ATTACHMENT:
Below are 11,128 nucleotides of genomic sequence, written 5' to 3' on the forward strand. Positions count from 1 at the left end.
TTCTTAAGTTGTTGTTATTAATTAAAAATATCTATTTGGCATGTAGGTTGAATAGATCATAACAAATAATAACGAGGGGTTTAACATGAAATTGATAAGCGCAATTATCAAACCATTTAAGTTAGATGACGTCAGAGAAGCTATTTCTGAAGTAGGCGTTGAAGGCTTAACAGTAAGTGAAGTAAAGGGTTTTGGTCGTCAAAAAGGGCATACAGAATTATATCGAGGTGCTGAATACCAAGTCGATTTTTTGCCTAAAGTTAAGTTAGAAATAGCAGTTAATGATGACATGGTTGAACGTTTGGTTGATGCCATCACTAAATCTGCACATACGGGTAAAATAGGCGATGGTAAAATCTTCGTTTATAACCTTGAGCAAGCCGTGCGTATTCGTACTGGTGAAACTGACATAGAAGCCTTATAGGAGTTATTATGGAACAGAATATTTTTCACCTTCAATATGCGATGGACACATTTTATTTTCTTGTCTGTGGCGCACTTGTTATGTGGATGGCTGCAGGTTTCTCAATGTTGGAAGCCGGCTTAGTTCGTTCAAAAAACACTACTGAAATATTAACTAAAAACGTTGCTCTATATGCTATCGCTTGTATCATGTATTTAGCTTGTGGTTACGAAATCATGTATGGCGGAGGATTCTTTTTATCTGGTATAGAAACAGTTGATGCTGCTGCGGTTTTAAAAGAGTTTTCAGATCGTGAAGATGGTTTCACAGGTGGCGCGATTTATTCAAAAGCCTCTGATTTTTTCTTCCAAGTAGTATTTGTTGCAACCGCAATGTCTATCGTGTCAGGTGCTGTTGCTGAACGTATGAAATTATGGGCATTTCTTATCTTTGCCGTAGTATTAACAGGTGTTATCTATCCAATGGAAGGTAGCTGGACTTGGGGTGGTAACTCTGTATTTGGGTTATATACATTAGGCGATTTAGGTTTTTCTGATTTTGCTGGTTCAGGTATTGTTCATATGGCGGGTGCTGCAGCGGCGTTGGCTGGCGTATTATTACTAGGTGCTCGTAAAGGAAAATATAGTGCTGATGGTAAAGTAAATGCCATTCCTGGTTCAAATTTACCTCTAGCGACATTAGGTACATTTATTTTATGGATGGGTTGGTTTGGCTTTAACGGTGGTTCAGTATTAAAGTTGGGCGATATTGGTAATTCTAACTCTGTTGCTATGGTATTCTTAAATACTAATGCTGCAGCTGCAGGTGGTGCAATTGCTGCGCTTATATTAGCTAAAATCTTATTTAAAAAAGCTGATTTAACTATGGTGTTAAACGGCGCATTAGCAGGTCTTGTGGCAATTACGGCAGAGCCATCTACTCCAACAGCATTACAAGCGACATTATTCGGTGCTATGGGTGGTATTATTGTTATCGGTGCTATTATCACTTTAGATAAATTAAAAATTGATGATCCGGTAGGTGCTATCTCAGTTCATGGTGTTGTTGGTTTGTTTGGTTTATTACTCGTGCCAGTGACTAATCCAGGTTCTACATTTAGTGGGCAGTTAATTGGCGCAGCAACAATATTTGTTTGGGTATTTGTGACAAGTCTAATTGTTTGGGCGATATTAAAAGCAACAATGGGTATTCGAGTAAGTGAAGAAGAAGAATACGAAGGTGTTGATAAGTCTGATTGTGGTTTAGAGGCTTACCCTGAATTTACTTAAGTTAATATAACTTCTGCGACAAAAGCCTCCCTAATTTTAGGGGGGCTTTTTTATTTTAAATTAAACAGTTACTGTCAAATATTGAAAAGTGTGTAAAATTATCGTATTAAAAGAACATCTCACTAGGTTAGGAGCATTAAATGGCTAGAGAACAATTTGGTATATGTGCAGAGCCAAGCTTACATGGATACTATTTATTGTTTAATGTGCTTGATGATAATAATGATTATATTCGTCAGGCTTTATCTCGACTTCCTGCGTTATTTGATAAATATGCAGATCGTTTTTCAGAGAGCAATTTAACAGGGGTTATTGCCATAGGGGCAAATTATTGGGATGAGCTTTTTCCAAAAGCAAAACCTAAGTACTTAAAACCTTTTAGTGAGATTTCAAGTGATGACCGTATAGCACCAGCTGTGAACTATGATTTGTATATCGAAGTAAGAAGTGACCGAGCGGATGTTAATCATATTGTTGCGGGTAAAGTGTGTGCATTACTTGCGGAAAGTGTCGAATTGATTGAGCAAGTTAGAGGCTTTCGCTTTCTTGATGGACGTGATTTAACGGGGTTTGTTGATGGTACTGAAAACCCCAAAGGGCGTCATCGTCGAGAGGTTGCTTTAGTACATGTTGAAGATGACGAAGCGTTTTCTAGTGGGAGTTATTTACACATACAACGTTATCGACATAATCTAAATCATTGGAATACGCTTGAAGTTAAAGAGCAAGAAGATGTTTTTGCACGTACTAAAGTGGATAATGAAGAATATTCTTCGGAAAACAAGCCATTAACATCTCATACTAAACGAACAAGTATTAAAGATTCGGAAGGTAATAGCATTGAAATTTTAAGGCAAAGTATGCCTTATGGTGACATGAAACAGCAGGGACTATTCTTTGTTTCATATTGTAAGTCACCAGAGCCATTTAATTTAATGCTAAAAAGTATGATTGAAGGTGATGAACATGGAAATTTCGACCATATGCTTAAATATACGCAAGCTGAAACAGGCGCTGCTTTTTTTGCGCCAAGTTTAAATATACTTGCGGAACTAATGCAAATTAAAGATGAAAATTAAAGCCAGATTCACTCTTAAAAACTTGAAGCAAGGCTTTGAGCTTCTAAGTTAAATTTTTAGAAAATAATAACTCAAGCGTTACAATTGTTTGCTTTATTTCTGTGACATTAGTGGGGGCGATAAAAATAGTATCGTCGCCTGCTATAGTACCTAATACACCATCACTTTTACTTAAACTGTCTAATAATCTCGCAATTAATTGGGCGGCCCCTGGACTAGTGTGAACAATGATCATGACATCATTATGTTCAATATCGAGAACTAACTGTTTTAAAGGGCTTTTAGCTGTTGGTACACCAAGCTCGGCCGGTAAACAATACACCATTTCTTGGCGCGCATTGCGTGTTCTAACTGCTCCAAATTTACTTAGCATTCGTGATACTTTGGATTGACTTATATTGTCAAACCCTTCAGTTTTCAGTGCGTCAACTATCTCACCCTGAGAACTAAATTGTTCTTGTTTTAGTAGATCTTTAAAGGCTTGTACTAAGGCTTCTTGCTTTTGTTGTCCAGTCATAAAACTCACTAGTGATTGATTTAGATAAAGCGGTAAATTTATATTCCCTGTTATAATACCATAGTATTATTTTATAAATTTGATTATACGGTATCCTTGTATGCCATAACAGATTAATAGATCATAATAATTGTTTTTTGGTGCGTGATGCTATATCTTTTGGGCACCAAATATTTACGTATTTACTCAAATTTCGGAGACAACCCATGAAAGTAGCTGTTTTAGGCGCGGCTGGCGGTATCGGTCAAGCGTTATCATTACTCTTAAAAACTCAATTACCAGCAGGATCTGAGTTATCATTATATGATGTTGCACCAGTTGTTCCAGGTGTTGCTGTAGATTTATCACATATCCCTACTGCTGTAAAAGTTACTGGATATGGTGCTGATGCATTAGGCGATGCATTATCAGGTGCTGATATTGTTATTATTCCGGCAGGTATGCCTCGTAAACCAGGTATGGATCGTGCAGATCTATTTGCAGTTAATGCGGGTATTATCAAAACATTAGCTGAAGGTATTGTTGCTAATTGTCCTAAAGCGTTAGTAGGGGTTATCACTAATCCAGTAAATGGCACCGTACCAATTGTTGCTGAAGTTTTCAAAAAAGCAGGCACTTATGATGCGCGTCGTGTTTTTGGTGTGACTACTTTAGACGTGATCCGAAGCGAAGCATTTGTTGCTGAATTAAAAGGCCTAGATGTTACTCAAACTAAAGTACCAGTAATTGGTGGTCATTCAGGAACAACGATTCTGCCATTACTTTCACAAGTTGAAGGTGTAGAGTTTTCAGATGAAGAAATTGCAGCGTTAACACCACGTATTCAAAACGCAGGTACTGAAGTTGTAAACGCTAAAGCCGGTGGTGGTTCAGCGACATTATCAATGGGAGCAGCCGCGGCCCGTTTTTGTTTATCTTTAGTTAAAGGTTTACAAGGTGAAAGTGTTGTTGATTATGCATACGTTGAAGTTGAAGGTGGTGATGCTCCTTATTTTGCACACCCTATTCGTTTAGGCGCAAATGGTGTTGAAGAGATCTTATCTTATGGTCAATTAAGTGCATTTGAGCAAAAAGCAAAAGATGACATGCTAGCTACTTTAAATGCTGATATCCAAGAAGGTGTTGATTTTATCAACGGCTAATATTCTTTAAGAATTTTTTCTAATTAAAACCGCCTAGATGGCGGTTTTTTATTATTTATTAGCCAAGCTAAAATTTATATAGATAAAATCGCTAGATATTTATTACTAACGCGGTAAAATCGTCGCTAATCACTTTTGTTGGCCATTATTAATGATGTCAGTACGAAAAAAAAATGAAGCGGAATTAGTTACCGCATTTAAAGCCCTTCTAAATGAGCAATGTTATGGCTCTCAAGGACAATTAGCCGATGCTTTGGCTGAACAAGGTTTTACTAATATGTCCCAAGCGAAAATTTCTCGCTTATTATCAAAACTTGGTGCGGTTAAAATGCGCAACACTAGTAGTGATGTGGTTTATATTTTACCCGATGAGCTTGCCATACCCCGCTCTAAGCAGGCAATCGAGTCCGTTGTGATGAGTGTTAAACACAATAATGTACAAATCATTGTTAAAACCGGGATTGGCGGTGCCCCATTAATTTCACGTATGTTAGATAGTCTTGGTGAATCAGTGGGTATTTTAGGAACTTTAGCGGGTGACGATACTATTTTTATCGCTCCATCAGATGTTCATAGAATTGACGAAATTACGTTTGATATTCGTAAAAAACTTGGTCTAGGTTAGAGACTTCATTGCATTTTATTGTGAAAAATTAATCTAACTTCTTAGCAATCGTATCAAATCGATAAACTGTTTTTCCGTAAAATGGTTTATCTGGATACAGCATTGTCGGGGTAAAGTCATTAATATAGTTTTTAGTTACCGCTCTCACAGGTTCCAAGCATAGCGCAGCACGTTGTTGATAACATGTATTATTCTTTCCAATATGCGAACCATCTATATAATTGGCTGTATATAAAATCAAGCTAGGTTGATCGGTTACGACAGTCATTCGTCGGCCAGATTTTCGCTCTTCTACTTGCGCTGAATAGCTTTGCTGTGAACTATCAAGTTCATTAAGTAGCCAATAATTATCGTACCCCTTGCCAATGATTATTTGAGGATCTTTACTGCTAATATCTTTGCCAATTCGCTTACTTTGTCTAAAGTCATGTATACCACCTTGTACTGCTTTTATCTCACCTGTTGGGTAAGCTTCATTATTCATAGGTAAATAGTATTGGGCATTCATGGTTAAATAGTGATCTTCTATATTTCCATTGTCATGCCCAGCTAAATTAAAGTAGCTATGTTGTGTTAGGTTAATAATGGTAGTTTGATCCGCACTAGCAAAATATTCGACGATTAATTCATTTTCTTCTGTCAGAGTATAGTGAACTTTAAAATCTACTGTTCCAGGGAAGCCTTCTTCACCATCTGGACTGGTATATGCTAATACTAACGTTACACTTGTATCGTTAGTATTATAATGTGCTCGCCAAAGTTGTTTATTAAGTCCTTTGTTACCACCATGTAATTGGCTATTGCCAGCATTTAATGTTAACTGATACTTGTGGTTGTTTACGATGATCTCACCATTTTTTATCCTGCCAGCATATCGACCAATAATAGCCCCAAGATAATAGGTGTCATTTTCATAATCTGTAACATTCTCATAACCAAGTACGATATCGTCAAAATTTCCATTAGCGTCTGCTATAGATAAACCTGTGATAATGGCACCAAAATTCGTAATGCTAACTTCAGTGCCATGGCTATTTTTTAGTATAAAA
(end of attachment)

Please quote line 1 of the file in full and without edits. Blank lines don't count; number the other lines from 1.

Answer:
Below are 11,128 nucleotides of genomic sequence, written 5' to 3' on the forward strand. Positions count from 1 at the left end.